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Jesse Williams Pays It Forward with BET Speech

I would like to give a standing ovation to Jesse Williams’ parents. When Williams took the stage last night at the BET Awards and delivered truth bombs in rapid succession, I heard years of parenting that had gone into his education. Both of Williams’ parents are educators, and clearly, their star student is their son. Any social conscious educator in the United States will tell you that our schools get a failing grade in teaching real history. The workshops I developed at Transracial Parenting are designed to help parents compensate by including real history talk into their parenting tools. When children are not taught real history, they fill in the gaps, and often what passes for facts becomes convenient truths or myths grabbed from an inelastic web of half-truths. White Americans, in particular, are addicted to a narrative where there is no malevolence in our nation building. U.S. History taught in schools is a convenient and beloved truth that mighty men built an empire in a land destined for them, and them alone. Them are white folks, more specifically white men. The truth is radically more complex. 

A lot of our own parenting in the U.S. comes from how we were parented. We often repeat what our parents told us, don’t chew with your mouth open, say thank you, don’t talk back. While parents of children of color also incorporate praise and admonishments that white children don’t hear such as you are just as good as anyone else, make sure you get a receipt in that store so no one can accuse you of stealing, the Talk (read: when the police stop you keep your hands on the steering wheel and look straight ahead). The difference in parenting is acute to me as a Spanish, Jewish mother of an African American son. There was little in my parenting experience that prepared me to raise a Black son, which is how I came to be an auto didact on African American studies, which segued to doing the work of helping other parents in transracial families. Williams’ parents, a Swedish mom and African American father, must have given him tools to navigate his experience as a mixed race man. Their very life as an interracial couple and a transracial family must have been a lesson. Williams also studied African American history in college, but it was his parents, who “made sure [he] learned what the schools were afraid to teach,” who formed his opinions on race in America. Williams said in his BET acceptance speech. 

We’ve been floating this country on credit for centuries, and we’re done watching and waiting while this invention called whiteness uses and abuses us. Burying Black people out of sight and out of mind while extracting our culture, our dollars, our entertainment like oil. Black gold.

Here Williams shows a clear understanding of the history of white dominance extracted through the free and cheap labor of people of color. Yet, he ends with “Black gold,” showing he is unapologetically Black, and knows his self-worth. I know that parenting went a long way to Williams’ self-actualization. A white parent’s ability to instill Black pride in a Black son is a tricky business. There is no clear roadmap except a willingness to explore the gaps in our own education, and diligently work to fill those gaps in your child’s education. Anti-racism parenting involves intentional insertion of facts, ugly as they might be, into everyday conversations. When we talk about fairness, we insert where this country has not been fair to some people. When we talk about oppression of people of color, about racism, we speak about resistance and those who chose to stand apart from the status quo. When we talk about the American Dream, we make sure our children understand exceptionalism and how systemic racism makes the Dream untenable for many.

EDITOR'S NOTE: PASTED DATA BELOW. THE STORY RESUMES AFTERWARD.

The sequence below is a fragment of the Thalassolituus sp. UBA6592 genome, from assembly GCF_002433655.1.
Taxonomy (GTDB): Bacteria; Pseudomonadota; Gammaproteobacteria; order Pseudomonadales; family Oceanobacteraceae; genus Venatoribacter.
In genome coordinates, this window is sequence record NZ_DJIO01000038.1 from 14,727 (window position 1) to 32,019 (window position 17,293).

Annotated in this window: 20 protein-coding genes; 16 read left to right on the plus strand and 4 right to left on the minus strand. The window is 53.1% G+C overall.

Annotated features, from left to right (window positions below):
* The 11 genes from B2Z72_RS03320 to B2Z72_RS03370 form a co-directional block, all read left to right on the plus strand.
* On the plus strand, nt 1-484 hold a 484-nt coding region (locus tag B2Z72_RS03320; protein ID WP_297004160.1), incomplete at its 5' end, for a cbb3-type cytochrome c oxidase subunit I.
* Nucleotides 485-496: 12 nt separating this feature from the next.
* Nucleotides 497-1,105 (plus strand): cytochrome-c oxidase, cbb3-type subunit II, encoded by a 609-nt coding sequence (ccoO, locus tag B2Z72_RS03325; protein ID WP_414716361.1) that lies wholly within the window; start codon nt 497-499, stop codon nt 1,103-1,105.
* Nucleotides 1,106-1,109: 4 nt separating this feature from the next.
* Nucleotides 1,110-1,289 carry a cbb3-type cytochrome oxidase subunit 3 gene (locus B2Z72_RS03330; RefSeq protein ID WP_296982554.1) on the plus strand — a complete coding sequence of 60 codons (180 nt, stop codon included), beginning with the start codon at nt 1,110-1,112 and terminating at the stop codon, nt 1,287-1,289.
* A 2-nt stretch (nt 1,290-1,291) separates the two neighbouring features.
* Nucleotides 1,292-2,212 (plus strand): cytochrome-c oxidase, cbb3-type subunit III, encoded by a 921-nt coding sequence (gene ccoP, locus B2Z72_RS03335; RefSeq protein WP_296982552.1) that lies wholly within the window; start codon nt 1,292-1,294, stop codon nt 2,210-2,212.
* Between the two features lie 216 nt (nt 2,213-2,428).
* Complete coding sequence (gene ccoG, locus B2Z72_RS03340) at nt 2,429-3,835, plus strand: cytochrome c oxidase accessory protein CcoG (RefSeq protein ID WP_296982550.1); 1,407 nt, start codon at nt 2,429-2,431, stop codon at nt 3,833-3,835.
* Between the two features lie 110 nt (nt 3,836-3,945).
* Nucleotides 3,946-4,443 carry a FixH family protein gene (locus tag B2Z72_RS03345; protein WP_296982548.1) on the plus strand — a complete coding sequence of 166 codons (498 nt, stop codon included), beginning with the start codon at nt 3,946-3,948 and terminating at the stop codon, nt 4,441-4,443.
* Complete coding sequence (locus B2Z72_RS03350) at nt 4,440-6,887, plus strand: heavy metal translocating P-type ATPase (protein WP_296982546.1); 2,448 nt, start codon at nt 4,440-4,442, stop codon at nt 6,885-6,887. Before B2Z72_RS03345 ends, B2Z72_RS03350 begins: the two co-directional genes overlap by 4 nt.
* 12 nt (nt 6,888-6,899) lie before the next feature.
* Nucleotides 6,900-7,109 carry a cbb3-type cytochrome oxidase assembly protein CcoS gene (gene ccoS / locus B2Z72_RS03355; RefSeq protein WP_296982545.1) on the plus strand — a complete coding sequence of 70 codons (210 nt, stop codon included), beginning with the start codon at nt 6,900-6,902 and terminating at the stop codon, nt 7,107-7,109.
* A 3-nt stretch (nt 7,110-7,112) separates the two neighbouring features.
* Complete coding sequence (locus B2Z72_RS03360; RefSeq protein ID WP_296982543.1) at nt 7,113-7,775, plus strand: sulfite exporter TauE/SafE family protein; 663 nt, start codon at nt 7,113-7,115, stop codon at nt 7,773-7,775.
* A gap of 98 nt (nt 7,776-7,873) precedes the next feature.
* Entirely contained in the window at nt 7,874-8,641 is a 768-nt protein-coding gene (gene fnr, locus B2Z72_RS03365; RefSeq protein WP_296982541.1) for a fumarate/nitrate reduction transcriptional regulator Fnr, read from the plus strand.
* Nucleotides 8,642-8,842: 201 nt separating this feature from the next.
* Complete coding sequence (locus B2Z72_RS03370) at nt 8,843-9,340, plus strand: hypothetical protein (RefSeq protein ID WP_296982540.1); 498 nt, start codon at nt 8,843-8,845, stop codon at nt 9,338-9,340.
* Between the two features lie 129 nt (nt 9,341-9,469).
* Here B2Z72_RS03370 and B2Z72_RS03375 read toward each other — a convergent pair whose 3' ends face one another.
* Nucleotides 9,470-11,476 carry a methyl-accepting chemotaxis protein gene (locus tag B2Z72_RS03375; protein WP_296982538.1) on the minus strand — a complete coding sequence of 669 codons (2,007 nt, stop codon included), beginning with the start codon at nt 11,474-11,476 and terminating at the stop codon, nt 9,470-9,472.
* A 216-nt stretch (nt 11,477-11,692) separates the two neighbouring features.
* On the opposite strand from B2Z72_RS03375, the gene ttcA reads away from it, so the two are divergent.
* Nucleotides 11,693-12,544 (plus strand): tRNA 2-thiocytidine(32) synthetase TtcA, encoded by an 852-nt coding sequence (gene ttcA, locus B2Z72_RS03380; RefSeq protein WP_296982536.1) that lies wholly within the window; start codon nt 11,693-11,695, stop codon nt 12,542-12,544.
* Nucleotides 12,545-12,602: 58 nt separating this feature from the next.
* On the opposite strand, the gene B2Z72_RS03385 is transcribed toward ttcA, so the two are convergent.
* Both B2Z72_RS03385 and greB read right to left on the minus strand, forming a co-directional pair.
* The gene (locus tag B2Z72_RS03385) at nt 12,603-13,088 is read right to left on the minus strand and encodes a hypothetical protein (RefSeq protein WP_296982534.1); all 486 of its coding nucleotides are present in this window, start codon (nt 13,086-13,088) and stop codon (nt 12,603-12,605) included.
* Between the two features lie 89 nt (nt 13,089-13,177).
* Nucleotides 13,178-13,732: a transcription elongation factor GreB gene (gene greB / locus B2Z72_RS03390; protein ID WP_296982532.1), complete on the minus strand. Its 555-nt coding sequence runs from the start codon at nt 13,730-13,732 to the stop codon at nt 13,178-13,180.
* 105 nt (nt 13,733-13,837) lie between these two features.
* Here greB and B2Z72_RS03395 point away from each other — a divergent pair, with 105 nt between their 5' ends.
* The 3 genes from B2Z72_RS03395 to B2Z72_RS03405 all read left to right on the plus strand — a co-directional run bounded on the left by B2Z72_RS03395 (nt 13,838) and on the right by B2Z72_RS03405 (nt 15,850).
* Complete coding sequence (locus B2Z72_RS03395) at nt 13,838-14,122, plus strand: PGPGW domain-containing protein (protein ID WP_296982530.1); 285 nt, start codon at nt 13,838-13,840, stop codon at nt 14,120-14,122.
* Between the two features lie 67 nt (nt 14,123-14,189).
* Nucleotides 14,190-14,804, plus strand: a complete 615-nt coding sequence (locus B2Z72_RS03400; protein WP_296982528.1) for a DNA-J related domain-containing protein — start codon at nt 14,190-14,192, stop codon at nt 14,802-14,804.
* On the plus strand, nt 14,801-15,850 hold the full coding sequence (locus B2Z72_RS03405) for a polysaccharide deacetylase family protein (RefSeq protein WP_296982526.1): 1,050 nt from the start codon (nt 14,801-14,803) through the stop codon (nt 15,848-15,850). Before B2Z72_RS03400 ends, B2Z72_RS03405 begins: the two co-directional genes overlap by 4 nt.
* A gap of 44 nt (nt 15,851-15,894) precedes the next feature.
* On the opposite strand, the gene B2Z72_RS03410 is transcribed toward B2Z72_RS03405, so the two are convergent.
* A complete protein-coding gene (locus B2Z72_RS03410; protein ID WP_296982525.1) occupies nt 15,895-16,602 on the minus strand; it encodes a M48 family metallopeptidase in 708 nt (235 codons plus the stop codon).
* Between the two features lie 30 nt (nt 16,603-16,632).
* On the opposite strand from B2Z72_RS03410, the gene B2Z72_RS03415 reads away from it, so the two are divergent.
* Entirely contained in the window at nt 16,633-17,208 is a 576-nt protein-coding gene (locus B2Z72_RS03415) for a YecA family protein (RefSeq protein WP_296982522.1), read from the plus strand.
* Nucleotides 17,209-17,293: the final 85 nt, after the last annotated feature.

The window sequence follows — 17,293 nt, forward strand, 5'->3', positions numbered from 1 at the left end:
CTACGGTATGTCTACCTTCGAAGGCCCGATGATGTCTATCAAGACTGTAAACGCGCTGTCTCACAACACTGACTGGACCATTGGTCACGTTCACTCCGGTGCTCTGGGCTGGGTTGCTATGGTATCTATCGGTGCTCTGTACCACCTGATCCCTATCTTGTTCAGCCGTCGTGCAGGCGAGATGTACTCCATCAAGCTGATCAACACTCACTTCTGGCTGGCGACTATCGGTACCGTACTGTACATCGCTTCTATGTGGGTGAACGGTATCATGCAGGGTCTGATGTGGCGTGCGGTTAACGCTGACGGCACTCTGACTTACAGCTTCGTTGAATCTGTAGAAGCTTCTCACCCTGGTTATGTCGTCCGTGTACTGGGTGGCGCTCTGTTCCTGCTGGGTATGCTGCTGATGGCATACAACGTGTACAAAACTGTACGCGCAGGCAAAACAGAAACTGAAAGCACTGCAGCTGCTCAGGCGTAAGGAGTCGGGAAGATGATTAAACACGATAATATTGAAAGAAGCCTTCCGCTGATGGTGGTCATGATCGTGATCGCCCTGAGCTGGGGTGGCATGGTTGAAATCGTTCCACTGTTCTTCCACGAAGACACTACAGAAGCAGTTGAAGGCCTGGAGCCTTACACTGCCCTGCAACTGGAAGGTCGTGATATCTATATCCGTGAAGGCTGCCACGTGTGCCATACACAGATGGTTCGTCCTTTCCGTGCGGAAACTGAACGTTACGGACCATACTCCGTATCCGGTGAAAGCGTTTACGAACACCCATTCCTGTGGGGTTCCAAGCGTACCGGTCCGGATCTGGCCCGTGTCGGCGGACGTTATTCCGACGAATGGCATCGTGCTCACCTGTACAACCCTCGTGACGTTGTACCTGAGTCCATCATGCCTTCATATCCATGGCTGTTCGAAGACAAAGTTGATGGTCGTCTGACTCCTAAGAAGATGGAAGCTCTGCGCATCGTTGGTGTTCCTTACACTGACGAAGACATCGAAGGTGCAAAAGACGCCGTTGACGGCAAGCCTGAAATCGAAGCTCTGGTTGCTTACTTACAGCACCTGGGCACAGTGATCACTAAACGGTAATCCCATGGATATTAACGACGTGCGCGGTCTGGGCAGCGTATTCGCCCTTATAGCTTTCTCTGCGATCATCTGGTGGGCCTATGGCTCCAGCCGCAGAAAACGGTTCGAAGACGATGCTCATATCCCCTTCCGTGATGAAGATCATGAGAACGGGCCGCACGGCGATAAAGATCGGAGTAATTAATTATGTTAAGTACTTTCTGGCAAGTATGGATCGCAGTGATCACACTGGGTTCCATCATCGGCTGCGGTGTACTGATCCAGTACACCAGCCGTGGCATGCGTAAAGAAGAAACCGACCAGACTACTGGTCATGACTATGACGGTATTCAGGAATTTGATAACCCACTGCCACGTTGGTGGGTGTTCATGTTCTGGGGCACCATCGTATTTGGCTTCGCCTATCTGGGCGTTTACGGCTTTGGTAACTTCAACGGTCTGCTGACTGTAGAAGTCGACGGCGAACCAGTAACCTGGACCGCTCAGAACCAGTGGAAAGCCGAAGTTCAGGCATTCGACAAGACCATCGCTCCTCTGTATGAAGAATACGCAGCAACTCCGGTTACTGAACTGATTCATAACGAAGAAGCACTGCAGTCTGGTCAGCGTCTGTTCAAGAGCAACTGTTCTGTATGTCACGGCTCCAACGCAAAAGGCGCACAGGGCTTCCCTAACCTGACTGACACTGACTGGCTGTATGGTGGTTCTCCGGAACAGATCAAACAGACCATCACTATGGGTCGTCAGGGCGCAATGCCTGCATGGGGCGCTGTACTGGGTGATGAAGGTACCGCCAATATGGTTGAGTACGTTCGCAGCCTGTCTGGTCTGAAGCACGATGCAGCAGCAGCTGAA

New parenting tools are what our country could use more of right now, not just for children of color but for all children. According to the U.S. Census by 2043 the white majority in the U.S. will be gone. In the past, where white parents of white children could educate their children in schools that ignored our racial history, this pedagogy no longer stands. In order for any child to be competent in our rapidly changing society, they need to also be culturally competent. Many millennials mistakenly believe we live in a post-racist society, which is why they have difficulty understanding our loud outcries that echo back to the Civil Rights movement, which has surfaced in social media and is informing mainstream media. How many of my white friends have unfriended me on Facebook for engaging in a dialogue that seeks to balance real history with current events? Too many. Not understanding history leads to a bubble of ignorance, fear, and denial.

In Williams speech last night, he thanked civil rights activist for “realizing that a system built to divide and impoverish and destroy us cannot stand if we do.” I echo Williams’ call to stand against racism and up for people of color. There is a way to incorporate this into your parenting toolkit. Williams’ message is an inspiration to all parents. His own parents, Johanna Chase and Reginald Williams, must have filled in the gaps so thoroughly, their son grew to be a man who, with eloquence and intelligence, dropped the mic for real last night on the BET Awards. 


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